Mather on the Mem
o
rial Day and Labor Day weekends.
Cam
p
Mather is financially self-sufficient and, in past years, has contributed in
excess of $300,000 annually to the RPD general fund. Cam
p
ing fees and revenue from
SMF and other concessions exceed the expense of operating Cam
p
Mather. In a tim
e of
budget crisis, Cam
p
Mather could produce additional revenue.
Cam
p
Mather was described several years ago in the press as “the city’s most carefully kept secret,” one that most San Franciscans don’t know exists. The location,lack of publicity, a complex application process, and failure to provide information about Camp
Mather in languages other than English limit access to Camp Mather for many SanFrancisco residents. The Grand Jury defines “accessibility” as awareness of Camp Mather and its availability to residents, an application f
o
rm
that is easily read and
com
p
leted, an equitable selection process, and availability of
adequate transportation to
the Cam
p
for people who want to use it.

from 2012, alas: L.A. spent $2 million to keep up camps closed for more than 10 years

The city has paid for caretakers to live at Camp Valcrest and Camp Radford, closed for 13 and 20 years, respectively, an audit by City Controller Wendy Greuel finds.

August 29, 2012|By Frank Shyong, Los Angeles Times

Los Angeles park officials spent $2 million to operate two campgrounds that have been closed for more than 10 years, according to an audit released Wednesday by City Controller Wendy Greuel.

Camp Valcrest in the Angeles National Forest and Camp Radford in the San Bernardino Mountains have been closed for the last 13 and 20 years, respectively, because necessary repairs were deferred. But the city Department of Recreation and Parks has paid $2 million for caretakers to live at the camps since they closed and nearly $100,000 for water to be trucked to Camp Valcrest, the audit states.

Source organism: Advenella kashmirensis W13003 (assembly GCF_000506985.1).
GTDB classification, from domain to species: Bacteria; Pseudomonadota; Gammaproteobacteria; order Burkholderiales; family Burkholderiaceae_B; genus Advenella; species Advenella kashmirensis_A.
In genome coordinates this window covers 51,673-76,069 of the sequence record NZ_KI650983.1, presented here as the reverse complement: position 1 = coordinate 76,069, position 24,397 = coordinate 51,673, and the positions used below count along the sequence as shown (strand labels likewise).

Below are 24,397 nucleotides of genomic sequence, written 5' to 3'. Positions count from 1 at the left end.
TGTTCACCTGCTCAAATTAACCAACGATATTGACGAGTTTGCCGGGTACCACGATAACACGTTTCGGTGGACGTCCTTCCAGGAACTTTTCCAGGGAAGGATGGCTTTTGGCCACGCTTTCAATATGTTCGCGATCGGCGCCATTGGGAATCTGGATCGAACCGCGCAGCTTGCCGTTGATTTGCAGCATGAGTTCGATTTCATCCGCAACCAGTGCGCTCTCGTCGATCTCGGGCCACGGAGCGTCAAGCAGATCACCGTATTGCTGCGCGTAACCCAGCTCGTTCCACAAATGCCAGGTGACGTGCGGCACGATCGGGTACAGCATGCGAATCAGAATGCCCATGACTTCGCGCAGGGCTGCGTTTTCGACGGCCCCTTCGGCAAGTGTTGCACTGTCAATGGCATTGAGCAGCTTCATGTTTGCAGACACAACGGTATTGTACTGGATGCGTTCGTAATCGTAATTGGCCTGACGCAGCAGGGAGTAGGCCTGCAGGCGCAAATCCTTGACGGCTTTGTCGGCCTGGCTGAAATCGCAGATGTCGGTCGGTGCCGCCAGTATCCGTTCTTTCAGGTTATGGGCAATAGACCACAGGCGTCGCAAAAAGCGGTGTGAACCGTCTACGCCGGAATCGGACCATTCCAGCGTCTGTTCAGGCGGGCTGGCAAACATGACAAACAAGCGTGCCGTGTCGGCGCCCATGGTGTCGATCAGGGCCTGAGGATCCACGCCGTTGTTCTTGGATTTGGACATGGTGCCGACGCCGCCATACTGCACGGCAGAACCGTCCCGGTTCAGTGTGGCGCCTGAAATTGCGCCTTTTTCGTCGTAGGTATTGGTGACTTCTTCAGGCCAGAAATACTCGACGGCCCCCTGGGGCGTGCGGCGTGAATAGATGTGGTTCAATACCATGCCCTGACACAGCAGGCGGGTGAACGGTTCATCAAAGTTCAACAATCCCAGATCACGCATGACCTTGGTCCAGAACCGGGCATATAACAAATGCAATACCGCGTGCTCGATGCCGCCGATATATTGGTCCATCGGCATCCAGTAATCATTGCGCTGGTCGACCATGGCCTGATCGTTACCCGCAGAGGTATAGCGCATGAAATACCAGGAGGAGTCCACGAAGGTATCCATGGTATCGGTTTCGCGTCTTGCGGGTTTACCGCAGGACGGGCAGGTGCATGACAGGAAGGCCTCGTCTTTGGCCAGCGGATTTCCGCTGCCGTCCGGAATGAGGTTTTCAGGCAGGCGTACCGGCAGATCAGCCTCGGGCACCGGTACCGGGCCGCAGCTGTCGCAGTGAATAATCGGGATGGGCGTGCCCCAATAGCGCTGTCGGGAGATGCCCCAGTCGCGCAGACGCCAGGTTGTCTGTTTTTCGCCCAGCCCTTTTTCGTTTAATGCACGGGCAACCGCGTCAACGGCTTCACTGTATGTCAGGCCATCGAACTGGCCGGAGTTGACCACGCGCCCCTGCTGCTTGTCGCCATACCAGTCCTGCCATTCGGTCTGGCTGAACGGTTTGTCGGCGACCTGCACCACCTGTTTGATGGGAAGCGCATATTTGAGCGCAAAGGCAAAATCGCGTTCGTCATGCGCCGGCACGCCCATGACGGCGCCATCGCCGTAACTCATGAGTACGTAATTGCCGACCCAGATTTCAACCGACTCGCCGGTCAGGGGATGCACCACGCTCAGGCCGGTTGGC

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Restaurants to try in NYC, San Fran, New Orleans and Chicago

On my flight home from DC this week, I found these restaurant recommendations in the Delta inflight mag, all looked good and all are in places I will be going soon (or have gone recently). They are:

New Orleans – Gautreau’s in the Uptown neighborhood (near where we’re staying in October.) Word has it reservations are a must. The place is dinky. The hot new chef there, Sue Zemanick is 25. Known for dishes with local fresh seafood – citrus-poached gulf shrimp, wild mushroom perogies.

Chicago – Grace, opening in September in the West Loop. Chef Curtis Duffy worked for Charlie Trotter AND Grant Achatz.

NYC and San Francisco – Mission Chinese (154 Orchard Street in NYC; 2234 Mission Street in San Fran) – unusual Cantonese fare by a Korean-born, Oklahoma-raised chef including “kung pao pastrami.”

 

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Goodbye “pork” — hello “pig!” (or “tasty salted pig parts”)

The unapologetic motto of Boccalone, a meat producer with a retail outpost in San Francisco’s foodie mecca, the Ferry Building, is “Tasty Salted Pig Parts” and when I first spotted this slogan on someone’s T-shirt somewhere in Hawaii I thought “ick.” Even though I love pork. But Boccalone, like many others in Hawaii, tells it like it is.  Instead of dressing up pig meat as “pork” it simply calls this yummy meat what it is: pig.

From a marketing standpoint, hard to know if this is a wise idea. It doesn’t do much for me. And as I mentioned, I really like pork — it seems like either I or my husband always chooses Short Ribs when dining out, in part because pork is guaranteed to be bursting with flavor. At Boccalone, the meats were cured – and we got a trendy little $5 “cone of meat” that included three selections from a wide  variety of “artisan salumi hand made in small batches with pasture-raised heritage-breed pork.”